By Joel Rainey
The past 18 months have been shocking as the church in America has witnessed the fall of multiple faith leaders. Pastors, seminary professors, and other well-known evangelical personalities have publicly disqualified themselves from ministry on several fronts.
Some were exposed as abusers, and rightfully banned from vocational ministry. Others apostatized. Still, others were caught in financial impropriety or some other moral compromise that revealed their true nature.
The impact on the American church has been traumatic.
Other pastors around the country have responded to these revelations in a variety of ways, but the most common reaction I’ve witnessed is a healthy dose of fear and humility.
If the Bible’s message about human depravity teaches us anything, it warns that no one is exempt from a fall. All are capable of the sins that’ve turned our stomachs the past year.
If our fear helps us focus on that truth, then that fear is healthy, and we should thank God for it.
I tremble when I think of what’s happened. But what makes me tremble more are attitudes I see in myself that were also reflected in many who shipwrecked their faith, family, and ministry.
No one wakes up one morning after years of faithful ministry and decides to cheat on their spouse, steal money, or abuse their power. These things happen gradually, and they begin with ungodly attitudes we assume about ourselves and our ministries.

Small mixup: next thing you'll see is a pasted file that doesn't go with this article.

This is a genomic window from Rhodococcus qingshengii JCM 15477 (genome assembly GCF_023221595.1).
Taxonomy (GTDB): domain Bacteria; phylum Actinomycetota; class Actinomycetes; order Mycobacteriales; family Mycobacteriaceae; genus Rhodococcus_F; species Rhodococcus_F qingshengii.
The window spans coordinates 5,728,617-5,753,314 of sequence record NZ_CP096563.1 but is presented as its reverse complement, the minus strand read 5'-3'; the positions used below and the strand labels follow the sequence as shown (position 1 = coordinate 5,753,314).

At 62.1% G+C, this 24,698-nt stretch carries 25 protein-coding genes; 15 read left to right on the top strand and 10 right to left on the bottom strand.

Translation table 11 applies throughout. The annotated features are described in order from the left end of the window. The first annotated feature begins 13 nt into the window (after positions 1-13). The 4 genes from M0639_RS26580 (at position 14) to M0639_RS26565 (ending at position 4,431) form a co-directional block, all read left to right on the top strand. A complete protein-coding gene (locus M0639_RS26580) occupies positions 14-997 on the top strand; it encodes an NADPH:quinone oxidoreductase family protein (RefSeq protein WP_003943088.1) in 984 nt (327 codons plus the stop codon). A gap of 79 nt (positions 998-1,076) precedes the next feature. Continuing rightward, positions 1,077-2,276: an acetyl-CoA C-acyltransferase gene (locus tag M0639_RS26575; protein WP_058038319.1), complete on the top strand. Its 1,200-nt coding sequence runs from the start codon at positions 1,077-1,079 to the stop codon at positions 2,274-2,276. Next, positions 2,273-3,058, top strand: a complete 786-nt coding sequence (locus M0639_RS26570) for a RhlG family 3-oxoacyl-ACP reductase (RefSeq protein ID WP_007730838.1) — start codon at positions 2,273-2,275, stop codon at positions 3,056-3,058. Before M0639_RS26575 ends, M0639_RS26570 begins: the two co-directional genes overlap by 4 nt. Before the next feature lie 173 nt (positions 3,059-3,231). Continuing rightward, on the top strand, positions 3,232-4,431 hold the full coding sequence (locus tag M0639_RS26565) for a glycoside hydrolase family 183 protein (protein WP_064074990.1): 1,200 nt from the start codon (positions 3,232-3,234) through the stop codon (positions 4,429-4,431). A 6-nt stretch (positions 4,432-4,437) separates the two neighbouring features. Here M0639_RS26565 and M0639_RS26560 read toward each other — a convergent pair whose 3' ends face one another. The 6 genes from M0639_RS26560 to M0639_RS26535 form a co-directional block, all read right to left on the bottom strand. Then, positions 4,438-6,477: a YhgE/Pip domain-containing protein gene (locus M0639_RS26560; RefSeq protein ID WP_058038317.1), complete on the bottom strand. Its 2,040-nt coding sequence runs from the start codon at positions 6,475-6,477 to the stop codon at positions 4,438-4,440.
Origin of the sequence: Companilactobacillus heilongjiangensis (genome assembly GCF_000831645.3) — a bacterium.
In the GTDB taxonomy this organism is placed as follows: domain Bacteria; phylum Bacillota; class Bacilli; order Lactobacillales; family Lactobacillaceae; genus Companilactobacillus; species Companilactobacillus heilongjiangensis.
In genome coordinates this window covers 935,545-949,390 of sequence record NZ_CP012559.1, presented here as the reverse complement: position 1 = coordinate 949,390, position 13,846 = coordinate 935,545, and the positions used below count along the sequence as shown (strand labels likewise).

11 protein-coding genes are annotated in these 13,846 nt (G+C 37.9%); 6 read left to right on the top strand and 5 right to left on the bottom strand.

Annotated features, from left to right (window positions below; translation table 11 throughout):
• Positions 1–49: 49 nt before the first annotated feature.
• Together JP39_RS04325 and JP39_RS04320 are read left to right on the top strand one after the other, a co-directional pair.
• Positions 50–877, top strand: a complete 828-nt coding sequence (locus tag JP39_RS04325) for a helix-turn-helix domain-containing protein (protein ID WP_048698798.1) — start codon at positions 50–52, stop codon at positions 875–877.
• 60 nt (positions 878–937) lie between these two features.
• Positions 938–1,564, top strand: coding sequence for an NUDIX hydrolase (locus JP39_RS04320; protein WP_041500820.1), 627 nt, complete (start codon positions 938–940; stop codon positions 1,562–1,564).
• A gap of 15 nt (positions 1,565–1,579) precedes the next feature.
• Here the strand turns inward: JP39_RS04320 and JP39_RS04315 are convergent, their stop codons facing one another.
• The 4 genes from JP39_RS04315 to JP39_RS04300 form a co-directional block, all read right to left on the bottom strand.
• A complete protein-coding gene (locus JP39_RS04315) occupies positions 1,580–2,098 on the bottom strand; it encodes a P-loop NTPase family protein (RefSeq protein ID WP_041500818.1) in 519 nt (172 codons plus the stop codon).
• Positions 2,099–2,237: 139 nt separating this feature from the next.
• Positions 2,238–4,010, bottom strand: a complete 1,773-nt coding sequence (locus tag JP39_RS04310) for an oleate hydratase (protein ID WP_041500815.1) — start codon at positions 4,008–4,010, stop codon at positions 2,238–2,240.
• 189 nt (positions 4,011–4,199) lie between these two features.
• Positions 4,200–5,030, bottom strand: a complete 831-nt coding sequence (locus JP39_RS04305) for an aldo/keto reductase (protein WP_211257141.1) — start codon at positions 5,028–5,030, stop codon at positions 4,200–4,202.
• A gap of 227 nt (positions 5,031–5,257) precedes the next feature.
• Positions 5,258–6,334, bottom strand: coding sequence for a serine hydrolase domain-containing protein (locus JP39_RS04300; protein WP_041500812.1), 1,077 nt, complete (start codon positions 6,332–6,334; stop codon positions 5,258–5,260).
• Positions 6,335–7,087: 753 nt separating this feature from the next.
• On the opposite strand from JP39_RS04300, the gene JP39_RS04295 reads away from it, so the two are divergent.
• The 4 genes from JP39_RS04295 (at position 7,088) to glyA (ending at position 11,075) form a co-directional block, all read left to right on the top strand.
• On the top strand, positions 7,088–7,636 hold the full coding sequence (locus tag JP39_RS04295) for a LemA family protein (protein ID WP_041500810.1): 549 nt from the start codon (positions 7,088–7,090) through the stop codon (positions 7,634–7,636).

If we want to finish well and be faithful to the people God has given us to lead, there are five things we should never forget.
1. Ministry is a privilege, not a right.
I have a driver’s license in my hip pocket that allows me to operate an automobile. In my state, after a certain number of moving violations and “points,” I can lose that license because driving is a privilege.
Pastors are in a dangerous place when we presume we can “drive without a license.” Spiritual leaders who greet accountability with a sharp elbow invite themselves into eventual ruin and those they serve into trauma.
Each day, we should wake up and immediately thank the Lord for the responsibility He’s given us in ministry because that role isn’t inherently ours. It’s His to give—and to take away.
2. A great performance is no indicator of God’s blessing.
A former pastor I know well was a highly charismatic and visionary leader who was terminated for unrepentant pornography use. Later, examinations of his church-owned laptop revealed multiple pages of hardcore porn that was viewed minutes before he stood to preach his sermons.
One night, I was texting with another well-known leader who has been a close friend of mine. He was sharing his preaching schedule with me, which would span three continents over the next four weeks. Four days later, he resigned due to multiple affairs with women he should’ve been serving.
This immorality and abuse of power was happening at precisely the same time these men were wowing crowds. But a charismatic personality and the anointing of God aren’t the same thing.
When water gushed out of the rock at Meribah, the people of Israel only knew their thirst was quenched by yet another miracle of Moses.